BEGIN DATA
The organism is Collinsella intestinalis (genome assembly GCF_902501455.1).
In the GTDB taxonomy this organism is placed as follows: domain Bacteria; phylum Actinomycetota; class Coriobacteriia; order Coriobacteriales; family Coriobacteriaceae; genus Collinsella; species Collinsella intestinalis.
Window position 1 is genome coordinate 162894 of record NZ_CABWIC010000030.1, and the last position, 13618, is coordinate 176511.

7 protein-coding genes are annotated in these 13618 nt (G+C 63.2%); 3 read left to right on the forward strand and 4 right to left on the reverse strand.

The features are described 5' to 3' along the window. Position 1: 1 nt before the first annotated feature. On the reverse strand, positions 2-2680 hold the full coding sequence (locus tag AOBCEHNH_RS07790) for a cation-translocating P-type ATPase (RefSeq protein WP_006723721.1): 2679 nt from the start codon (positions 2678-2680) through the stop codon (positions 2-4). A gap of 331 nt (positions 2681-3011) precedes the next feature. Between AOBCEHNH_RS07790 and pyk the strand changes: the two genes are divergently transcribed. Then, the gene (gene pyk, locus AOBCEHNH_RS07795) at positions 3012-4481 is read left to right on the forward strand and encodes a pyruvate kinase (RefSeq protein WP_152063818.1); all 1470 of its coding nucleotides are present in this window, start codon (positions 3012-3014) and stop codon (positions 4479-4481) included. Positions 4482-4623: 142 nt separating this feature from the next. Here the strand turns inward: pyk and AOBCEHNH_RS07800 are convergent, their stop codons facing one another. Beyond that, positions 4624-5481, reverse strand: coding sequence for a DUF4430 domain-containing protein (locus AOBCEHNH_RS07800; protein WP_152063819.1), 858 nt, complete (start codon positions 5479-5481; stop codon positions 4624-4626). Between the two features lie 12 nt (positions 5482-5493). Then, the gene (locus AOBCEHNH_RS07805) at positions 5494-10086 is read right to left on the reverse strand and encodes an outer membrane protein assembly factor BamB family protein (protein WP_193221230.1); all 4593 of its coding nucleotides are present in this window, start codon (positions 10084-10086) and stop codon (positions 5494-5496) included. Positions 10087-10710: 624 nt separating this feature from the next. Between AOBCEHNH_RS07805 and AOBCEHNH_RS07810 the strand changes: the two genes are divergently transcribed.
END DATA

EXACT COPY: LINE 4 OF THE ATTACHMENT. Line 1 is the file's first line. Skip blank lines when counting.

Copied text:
7 protein-coding genes are annotated in these 13618 nt (G+C 63.2%); 3 read left to right on the forward strand and 4 right to left on the reverse strand.